Letter to the Senate on Supporting the Keep Student Loans Affordable Act (S. 1238)
July 09, 2013
On behalf of the more than three million members of the National Education Association, we urge you to vote YES on the Keep Student Loans Affordable Act of 2013 (S. 1238), scheduled for a vote tomorrow. The bill would reverse the doubling of the interest rate on federally subsidized student loans that occurred last week and fix it at 3.4 percent for a year to allow time to develop a long-term solution. Votes on this issue may be included in the NEA Legislative Report Card for the 113th Congress.
It is unconscionable to balance the budget on the backs of low- and middle-income students struggling to pay for college, as other proposals under consideration would do. Making post-secondary education affordable for students and families is essential for our nation’s future:
- Some 60 percent of students must borrow to attend college—increasing borrowing costs will make it impossible for some to pursue higher education.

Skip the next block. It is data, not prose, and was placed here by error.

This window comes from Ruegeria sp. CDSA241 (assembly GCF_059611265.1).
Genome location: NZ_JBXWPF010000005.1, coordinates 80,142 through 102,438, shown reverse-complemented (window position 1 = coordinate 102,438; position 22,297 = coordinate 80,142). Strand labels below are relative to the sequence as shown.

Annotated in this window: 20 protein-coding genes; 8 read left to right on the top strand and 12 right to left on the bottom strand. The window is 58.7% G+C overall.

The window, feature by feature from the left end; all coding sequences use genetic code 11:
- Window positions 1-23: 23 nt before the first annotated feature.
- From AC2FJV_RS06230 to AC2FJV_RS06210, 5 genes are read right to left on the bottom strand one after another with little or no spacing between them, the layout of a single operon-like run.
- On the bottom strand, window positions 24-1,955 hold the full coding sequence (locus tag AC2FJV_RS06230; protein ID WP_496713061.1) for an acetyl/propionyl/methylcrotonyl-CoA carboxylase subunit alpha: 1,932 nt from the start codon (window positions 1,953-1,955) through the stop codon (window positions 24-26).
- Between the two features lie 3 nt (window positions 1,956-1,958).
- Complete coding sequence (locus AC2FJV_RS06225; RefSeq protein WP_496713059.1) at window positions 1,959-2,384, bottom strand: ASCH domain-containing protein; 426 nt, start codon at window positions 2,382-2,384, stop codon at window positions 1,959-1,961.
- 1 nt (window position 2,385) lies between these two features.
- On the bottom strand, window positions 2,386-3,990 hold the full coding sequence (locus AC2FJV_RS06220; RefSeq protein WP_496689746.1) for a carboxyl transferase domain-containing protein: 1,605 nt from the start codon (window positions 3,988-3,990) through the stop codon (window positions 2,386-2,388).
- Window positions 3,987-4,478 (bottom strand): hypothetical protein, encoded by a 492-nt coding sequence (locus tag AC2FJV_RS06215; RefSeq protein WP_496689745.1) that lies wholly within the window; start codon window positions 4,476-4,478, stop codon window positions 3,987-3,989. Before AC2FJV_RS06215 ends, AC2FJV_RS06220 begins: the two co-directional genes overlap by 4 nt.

- Adding to the student loan debt burden will not only harm students, it will adversely affect America’s economy—those who face crushing debt cannot buy homes or cars, start businesses, support families, or invest, invent, innovate or otherwise contribute to economic growth.
- Total student debt passed the $1 trillion mark last year—already, 35 percent of our nation’s 37 million students are behind on their loan payments, a number that will only grow if interest rates and the cost of borrowing rise.
Educators believe all students who wish to do so should be able to pursue higher education and their dreams, regardless of ability to pay. Today’s students are tomorrow’s educators, doctors, nurses, engineers, and scientists—the next generation of innovators who will drive our country and our economy forward. We owe them a shot at fulfilling their dreams.
We urge you to support S. 1238 to roll back and keep student loan rates at 3.4 percent for a year to allow time to develop a long-term solution.
Director, Government Relations